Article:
The United States is far from a homogeneous nation. From region to region, we have as much divergence in culture, climate, and attitude as some entire continents. But yet, often I am asked, “Which gins are the most quintessentially American?,” or “What is the most American gin?”
While I will go on the record saying, “I’m not quite sure that such a thing as the Most American Gin exists,” I think it’s a worthwhile exercise to try and compile a list.
That being said, this list is my opinion/thoughts on which gins are the most quintessentially unique American gins. You’ll notice two things: this list doesn’t correspond with my ratings [if you want that, just sort by the highest rated, find the American ones and boom!]. Second, you’ll notice my rationale isn’t always [only sometimes] about the flavor.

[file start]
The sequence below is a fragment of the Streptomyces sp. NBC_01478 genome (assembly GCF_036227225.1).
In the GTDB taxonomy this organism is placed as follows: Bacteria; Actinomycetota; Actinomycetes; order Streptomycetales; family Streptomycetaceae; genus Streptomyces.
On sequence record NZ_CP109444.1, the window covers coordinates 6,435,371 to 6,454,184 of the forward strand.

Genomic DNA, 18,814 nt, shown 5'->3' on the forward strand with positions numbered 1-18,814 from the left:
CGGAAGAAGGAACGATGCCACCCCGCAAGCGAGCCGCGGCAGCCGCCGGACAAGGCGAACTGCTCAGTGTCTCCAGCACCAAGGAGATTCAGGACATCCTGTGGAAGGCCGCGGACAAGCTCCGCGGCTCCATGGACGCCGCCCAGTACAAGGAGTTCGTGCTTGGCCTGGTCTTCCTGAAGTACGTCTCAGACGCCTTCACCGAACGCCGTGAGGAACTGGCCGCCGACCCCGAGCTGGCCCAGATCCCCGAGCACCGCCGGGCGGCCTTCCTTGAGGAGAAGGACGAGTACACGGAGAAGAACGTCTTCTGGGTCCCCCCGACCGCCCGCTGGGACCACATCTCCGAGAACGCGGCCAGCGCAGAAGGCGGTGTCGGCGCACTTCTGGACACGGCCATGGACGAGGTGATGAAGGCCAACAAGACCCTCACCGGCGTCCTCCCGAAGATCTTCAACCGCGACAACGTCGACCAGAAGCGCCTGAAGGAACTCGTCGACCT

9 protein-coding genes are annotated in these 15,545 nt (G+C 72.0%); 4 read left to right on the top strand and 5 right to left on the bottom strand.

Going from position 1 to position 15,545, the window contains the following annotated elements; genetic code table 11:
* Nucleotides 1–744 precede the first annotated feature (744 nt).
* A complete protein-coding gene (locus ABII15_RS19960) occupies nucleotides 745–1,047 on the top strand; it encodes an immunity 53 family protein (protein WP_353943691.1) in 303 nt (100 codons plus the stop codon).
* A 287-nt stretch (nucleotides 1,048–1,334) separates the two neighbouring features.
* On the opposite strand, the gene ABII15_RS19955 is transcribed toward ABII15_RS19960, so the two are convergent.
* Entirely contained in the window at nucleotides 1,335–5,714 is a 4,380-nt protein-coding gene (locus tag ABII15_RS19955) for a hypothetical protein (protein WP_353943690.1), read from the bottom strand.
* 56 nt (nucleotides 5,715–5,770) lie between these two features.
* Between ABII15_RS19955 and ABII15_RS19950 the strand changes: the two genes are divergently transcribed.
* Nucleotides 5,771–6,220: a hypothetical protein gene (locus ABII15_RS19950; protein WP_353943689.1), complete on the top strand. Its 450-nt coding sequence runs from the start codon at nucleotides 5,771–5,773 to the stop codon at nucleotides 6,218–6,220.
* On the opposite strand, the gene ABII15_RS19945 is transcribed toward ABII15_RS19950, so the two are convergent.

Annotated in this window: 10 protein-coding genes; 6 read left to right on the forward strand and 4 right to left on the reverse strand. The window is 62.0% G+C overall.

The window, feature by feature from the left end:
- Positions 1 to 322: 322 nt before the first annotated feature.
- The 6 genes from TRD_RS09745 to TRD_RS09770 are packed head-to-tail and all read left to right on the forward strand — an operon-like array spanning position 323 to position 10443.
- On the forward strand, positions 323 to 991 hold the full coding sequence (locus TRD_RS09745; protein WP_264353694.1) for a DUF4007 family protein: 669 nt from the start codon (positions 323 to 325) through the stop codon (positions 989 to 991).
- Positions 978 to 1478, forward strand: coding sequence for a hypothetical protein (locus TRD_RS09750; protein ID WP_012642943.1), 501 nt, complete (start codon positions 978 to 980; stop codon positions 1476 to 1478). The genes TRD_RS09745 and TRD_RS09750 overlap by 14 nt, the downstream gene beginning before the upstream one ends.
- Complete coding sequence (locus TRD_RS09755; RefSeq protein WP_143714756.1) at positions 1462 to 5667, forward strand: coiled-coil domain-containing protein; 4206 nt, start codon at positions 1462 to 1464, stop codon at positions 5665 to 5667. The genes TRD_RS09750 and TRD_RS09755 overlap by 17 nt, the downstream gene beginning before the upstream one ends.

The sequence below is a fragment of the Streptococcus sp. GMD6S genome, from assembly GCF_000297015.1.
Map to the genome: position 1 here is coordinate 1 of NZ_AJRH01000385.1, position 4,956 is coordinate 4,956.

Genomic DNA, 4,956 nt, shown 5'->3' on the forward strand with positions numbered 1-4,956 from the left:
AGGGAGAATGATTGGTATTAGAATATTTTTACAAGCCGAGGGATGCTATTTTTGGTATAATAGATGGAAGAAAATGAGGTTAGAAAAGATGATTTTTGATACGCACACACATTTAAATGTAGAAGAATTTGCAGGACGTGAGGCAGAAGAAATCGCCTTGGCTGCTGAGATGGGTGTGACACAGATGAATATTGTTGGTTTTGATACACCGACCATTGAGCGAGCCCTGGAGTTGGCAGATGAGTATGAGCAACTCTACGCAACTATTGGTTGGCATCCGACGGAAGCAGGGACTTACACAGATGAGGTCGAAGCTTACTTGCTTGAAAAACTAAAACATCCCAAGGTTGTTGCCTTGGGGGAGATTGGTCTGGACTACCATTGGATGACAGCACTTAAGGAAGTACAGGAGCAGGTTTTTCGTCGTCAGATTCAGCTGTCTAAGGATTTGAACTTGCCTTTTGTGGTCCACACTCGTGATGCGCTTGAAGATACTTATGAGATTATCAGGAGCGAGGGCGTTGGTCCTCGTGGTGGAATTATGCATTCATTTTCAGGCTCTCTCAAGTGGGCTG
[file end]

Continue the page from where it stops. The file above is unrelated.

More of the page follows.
I’ve also set myself a couple of ground rules: 1 gin per distillery. Even if a gin makes a couple of worthy entries to this chart, I’m holding myself to just one. Two, it has to be what could somewhat be considered craft. I know this is a loaded term, but I’m excluding names like Seagram’s and Fleischmann’s [among which those two might be the biggest American distilled gins] to focus on the smaller guys.